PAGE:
My colleagues in the United States considered it madness that in 1998, with a PhD from Harvard University, I returned to Cameroon to research malaria at a time when the country's economy was at its lowest point.
Their concern stemmed from the fact that Africa had little scientific and technological capacity — a challenge that malaria researchers, and other scientists, still face today.
Several factors are key to scientific development. Identifying research priorities is one, and malaria is clearly one of these. Equally important are well-trained and well-managed research teams.
But, faced with rising debt, struggling healthcare systems and food shortages, many African governments rank scientific research — even for a disease of such magnitude as malaria — low on their list of priorities.
This lack of support means that researchers often battle with basic infrastructure problems such as frequent power cuts and poor access to water and electricity.
Scientific progress is also hard to maintain in the face of the political instability and civil unrest that are all too dominant in some African countries.
All these factors must be addressed if Africa is to build the capacity to carry out its own research into malaria and other diseases.
Testing for presence of chloroquine
Photo Credit: IRD/BUSCO
What is holding Africa back?
One reason why African science is stalling is the relative lack of management training. Africans with doctorates often have little or no leadership experience, yet soon find themselves in charge of entire teams.
These team leaders must compete for international research funding with much more experienced scientists from around the world. But those who do secure a Western grant face another problem: the envy of colleagues struggling with their own meagre funding. The enormous discrepancy in funding between local and foreign grants can cause great friction among scientists working in the same department. Many of the 'lucky' grant recipients feel ostracised by their peers.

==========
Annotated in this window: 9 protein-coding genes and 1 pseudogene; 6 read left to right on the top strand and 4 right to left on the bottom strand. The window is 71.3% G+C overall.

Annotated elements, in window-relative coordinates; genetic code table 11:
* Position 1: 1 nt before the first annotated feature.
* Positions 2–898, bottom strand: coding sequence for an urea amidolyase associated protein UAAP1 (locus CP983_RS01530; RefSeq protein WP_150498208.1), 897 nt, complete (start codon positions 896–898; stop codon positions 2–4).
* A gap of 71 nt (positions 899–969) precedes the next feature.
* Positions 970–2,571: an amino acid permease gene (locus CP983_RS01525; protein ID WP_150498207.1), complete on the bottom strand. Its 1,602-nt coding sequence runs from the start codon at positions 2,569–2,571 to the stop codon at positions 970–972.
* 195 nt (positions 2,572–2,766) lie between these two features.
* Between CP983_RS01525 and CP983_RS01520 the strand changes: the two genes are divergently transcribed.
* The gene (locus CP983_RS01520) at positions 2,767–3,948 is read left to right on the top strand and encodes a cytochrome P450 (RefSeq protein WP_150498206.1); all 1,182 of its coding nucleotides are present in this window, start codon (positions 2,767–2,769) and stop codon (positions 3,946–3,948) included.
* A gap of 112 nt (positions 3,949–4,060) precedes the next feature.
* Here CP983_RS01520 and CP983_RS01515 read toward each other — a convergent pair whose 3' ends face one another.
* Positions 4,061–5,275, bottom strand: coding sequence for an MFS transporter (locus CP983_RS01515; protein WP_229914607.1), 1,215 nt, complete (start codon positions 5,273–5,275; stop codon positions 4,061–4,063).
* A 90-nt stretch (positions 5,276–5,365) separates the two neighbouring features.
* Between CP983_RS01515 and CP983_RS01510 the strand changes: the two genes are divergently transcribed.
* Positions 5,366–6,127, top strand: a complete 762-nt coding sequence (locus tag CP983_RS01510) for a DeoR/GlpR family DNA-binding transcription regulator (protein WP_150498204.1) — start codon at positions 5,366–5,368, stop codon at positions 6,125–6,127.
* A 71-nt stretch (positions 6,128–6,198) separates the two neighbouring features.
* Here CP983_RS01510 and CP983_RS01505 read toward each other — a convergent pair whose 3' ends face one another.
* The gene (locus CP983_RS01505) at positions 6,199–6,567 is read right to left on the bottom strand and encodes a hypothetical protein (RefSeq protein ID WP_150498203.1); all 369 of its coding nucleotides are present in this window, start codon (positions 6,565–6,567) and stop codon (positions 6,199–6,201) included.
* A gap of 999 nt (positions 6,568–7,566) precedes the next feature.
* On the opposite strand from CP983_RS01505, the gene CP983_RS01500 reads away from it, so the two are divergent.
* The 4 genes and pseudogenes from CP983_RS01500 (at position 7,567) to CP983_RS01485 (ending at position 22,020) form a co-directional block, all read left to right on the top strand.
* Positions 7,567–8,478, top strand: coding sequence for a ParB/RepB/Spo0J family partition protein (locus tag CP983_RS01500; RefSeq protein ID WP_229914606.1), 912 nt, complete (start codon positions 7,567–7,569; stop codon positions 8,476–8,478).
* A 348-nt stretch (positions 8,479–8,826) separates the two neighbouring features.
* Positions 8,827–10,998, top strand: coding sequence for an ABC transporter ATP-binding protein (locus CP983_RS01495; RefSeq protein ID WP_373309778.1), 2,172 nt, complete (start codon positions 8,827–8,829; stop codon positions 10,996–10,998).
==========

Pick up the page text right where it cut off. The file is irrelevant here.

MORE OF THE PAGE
Working in this excessively competitive environment hampers many scientists, and few are able to sustain long-term research projects.
Another problem is that many funding organisations tend to specify that African researchers cannot use grants to supplement salaries. In recognition of the problems that this can cause in a field such as malaria research, some organisations, such as the Multilateral Initiative on Malaria and the Gates Malaria Partnership of the London School of Hygiene and Tropical Medicine, have agreed to help fund salaries as well. But these are exceptions.
Faced with these difficulties, scientists join the brain drain to the West for more money. Those who remain in Africa are under enormous pressure to make enough money to support extended families that depend on them. Indeed, the pressure is often so great that researchers desert their positions in favour of better paying government administration jobs, even leaving fields such as malaria research, where their scientific skills are sorely needed.
Asking the right questions
Research has two driving forces: the quest for basic knowledge, and the need to use scientific understanding to improve our lives. Researchers in Africa need to be trained to know how to ask the right questions.
They also need to decide which line of research will meet a particular need or development goal, particularly when dealing with a disease as complicated as malaria. But research should not be steered only towards practical goals, such as developing drugs or vaccines. African researchers need to find a balance between basic and applied research.
Having defined the questions, researchers also need to understand effective grant management — in other words, being able to budget. Most institutions in developed countries offer researchers guidance on this.
Most African institutions, however, have nothing that even approaches this.
The importance of teamwork